Osram will work alongside ASM Amicra and Fraunhofer IISB in the SmartVIZ project, which has funding from the Bavarian state ministry for regional development.
Their potentially high luminance (light output per unit area) could put μLEDs ahead of other emissive technologies such as OLEDs in space-constrained applications such as augmented reality glasses. UK-based Plessey recently switched its development focus entirely onto monolithic μLED arrays.
The focus of SmaryVIZ appears to be sparse arrays of μLEDs for automotive interior applications. Over the next two and a half years, according to Osram, it aims to build the foundations of transparent high-resolution direct-viewing displays – intending to produce a demonstrator at its conclusion in October 2021.
The three parts will be:
“Implementation of such concepts and applications requires in-depth studies of the underlying physical principles that are in-part entirely different than today’s macro LED chips,” said Osram.
Transparent and flexible image encoders will feature, as will transparent substrates based on indium gallium zinc oxide thin-film transistors (IGZO TFTs) for controlling individual pixels.
“This approach allows for quasi-transparent surfaces, which can be filled with content only if the μLEDs are switched to active,” said Osram. “Employing such an active matrix backplane for the driver electronics allows image rendering with μLEDs to produce visualization scenarios with ultra-high resolution.”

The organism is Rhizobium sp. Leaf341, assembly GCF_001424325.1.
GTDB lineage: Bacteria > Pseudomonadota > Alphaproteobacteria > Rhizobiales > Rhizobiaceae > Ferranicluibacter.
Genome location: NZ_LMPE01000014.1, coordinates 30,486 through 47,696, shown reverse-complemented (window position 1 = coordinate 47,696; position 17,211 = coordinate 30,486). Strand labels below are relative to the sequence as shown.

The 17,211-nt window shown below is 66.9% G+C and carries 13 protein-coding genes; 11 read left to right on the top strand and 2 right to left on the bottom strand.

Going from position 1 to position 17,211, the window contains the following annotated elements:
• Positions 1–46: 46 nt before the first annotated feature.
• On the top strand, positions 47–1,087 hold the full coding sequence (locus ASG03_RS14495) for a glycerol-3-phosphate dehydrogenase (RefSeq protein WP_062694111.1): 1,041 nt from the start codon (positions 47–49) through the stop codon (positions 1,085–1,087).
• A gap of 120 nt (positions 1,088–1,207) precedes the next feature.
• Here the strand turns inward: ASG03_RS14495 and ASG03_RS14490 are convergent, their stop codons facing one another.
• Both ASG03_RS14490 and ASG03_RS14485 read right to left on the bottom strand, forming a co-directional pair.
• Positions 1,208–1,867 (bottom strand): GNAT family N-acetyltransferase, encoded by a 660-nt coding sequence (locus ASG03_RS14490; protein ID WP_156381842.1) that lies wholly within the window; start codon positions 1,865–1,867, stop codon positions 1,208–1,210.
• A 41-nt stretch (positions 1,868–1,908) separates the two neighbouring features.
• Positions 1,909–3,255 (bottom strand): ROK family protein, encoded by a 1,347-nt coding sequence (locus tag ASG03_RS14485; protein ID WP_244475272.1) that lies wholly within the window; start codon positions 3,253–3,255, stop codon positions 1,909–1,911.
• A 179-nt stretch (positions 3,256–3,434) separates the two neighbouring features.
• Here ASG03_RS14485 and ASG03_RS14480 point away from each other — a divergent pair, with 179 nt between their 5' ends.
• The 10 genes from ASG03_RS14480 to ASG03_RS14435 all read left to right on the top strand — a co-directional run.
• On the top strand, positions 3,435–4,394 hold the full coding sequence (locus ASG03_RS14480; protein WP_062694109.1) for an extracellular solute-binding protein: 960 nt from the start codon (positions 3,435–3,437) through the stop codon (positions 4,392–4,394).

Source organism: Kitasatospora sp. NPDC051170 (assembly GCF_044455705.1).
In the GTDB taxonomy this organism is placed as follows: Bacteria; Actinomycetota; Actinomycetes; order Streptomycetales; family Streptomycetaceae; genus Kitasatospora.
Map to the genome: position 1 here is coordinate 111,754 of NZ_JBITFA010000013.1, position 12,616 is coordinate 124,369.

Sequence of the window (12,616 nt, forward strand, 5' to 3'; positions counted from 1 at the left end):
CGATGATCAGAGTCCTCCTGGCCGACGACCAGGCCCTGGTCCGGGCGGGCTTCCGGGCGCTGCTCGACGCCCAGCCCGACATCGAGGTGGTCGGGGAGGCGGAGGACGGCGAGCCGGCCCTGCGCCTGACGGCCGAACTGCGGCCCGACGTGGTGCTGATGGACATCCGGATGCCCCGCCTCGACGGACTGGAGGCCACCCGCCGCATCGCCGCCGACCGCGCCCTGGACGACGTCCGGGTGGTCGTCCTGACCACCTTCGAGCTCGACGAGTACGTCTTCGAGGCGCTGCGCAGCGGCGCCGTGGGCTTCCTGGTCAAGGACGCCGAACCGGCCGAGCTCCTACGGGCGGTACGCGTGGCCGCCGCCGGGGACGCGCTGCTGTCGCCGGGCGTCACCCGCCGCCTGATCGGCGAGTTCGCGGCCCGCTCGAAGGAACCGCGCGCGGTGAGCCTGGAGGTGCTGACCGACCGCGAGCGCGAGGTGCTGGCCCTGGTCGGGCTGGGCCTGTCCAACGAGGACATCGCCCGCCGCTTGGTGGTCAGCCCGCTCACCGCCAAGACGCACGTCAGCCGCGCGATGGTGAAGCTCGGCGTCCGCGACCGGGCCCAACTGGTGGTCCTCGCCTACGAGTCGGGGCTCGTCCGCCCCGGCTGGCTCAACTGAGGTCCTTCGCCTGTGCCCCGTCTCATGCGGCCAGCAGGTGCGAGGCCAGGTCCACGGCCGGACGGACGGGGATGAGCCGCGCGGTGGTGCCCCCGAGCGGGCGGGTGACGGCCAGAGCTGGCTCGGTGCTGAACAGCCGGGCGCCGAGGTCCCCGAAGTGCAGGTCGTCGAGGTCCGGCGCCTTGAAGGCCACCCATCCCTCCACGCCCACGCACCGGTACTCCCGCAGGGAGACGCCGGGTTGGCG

Unlike the monolithic Plessey approach, which produces micro-displays, SmaryVIZ will be developing automated ways to transfer high numbers of μLED die from source wafers to the backplane electronics.
Requirements include ~1.5μm positioning accuracy of chips <40μm across. This “will require entirely new technological approaches, which will be addressed within the project”< said Osram. “The consortium partners have the necessary expertise to realise the envisioned technological breakthrough.”
ASM Amicra is a production automation specialist with knowledge of photonic component micro assembly.
Fraunhofer IISB (Institute for integrated systems and device technology) specialises in power electronics and technologies for producing semiconductor devices. It will design and manufacture transparent electronic circuits.
Osram SmartVIZ project leader Hubert Halbritter described his company’s role, “as a project partner with in-depth experience in micro-pixel imaging components that will research efficient, high-luminance pixels. Along with our partners, we aim to gain technology leadership in one of the key future technology markets”.40>